“Now, I’ll tell you what,” said Tom to himself, “it’s much pleasanter sitting here in the shade, than broiling over celery trenches, and thinning wall fruit, with a baking sun at one’s back, and a hot wall before one’s eyes. But I’m a miserable slave. I must either work or see my family starve; a very hard lot it is to be a workingman.”
“Ahem,” said a voice close to him. Tom started, and, to his great surprise, saw a small man about the size of his own baby, sitting composedly at his elbow. He was dressed in green,—green hat, green coat, and green shoes. He had very bright black eyes, and they twinkled very much as he looked at Tom and smiled.
“Servant, sir!” said Tom, edging himself a little farther off.
“Miserable slave,” said the small man, “art thou so far lost to the noble sense of freedom that thy very salutation acknowledges a mere stranger as thy master?’
“Who are you,” said Tom, “and how dare you call me a slave?”
“Tom,” said the small man, with a knowing look, “don’t speak roughly. Keep your rough words for your wife, my man; she is bound to bear them.”
“I’ll thank you to let my affairs alone,” interrupted Tom, shortly.
“Tom, I’m your friend; I think I can help you out of your difficulty. Every minnow in this stream—they are very scarce, mind you—has a silver tail.”
“You don’t say so,” exclaimed Tom, opening his eyes very wide; “fishing for minnows and being one’s own master would be much pleasanter than the sort of life I’ve been leading this many a day.”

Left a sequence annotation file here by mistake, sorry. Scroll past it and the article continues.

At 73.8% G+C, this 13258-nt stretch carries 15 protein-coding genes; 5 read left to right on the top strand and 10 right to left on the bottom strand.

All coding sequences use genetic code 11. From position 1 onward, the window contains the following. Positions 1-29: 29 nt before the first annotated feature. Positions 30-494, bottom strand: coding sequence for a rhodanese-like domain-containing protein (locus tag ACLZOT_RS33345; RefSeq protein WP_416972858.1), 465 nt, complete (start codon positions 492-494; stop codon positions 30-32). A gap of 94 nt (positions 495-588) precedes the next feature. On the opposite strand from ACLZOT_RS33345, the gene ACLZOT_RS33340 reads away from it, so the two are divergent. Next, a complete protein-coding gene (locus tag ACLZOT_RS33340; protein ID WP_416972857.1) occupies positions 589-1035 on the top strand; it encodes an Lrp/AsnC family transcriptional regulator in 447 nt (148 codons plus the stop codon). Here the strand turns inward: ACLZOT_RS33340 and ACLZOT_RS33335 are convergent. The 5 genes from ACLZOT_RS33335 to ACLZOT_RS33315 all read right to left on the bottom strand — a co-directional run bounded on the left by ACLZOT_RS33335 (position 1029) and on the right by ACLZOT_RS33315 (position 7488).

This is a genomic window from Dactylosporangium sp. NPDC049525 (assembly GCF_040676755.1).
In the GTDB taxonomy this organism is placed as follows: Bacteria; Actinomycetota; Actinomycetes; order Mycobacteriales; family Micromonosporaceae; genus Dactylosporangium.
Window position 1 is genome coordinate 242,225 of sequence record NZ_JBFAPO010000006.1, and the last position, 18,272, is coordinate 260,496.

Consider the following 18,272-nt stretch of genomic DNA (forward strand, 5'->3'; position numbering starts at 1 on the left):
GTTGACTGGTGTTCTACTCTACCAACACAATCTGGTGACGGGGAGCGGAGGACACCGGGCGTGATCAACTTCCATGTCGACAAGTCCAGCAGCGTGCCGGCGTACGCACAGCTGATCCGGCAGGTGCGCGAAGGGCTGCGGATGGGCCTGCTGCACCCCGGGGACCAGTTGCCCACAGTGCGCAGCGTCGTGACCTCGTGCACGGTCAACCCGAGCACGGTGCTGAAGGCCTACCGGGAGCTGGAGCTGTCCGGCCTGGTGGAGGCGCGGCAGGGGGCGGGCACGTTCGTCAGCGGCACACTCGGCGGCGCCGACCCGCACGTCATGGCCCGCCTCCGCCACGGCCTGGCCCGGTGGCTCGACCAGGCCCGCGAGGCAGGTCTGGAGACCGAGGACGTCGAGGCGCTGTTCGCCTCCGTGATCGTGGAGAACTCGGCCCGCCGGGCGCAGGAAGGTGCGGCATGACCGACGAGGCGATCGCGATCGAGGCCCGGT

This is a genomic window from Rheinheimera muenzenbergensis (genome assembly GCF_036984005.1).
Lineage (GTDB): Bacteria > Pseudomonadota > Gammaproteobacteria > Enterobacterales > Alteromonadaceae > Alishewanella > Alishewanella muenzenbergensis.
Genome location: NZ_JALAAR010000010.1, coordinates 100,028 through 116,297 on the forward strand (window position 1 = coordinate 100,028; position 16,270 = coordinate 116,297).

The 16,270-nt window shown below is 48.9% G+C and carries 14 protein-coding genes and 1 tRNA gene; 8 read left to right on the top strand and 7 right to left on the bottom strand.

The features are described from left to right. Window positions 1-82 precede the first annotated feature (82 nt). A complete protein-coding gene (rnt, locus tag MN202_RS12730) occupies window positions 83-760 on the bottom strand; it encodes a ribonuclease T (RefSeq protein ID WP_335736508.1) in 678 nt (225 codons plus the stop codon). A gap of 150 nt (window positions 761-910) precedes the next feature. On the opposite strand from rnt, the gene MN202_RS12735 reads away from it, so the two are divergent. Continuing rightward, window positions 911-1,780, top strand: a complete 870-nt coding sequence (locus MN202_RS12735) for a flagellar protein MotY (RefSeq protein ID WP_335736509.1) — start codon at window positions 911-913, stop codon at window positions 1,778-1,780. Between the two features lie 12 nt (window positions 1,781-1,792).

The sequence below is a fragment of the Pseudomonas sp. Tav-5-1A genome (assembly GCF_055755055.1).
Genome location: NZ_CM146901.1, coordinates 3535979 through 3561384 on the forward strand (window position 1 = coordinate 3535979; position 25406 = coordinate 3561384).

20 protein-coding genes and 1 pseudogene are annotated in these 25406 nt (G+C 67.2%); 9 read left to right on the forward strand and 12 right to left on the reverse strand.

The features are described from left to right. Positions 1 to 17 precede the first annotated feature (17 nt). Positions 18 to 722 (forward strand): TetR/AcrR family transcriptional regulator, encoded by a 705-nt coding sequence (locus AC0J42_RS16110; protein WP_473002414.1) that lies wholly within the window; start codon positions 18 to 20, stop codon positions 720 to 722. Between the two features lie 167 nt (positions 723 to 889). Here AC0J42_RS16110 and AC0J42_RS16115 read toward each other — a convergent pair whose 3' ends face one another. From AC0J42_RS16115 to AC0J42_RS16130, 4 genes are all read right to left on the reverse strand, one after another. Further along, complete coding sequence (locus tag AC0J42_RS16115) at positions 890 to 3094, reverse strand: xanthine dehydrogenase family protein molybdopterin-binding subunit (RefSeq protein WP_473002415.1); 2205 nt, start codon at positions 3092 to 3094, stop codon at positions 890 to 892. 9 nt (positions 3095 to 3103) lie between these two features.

“Well, keep the secret as to where you get them, and much good may it do you,” said the man in green. “Farewell; I wish you joy in your freedom.” So saying, he walked away, leaving Tom on the brink of the stream, full of joy and pride.
He went to his master and told him that he had an opportunity for bettering himself, and should not work for him any longer.
The next day, he arose with the dawn, and went in search of minnows. But of all the minnows in the world, never were any so nimble as those with silver tails. They were very shy, too, and had as many turns and doubles as a hare; what a life they led him!
They made him troll up the stream for miles; then, just as he thought his chase was at an end and he was sure of them, they would leap quite out of the water, and dart down the stream again like little silver arrows. Miles and miles he went, tired, wet, and hungry. He came home late in the evening, wearied and footsore, with only three minnows in his pocket, each with a silver tail.
“But, at any rate,” he said to himself, as he lay down in his bed, “though they lead me a pretty life, and I have to work harder than ever, yet I certainly am free; no man can now order me about.”
This went on for a whole week; he worked very hard; but, up to Saturday afternoon, he had caught only fourteen minnows.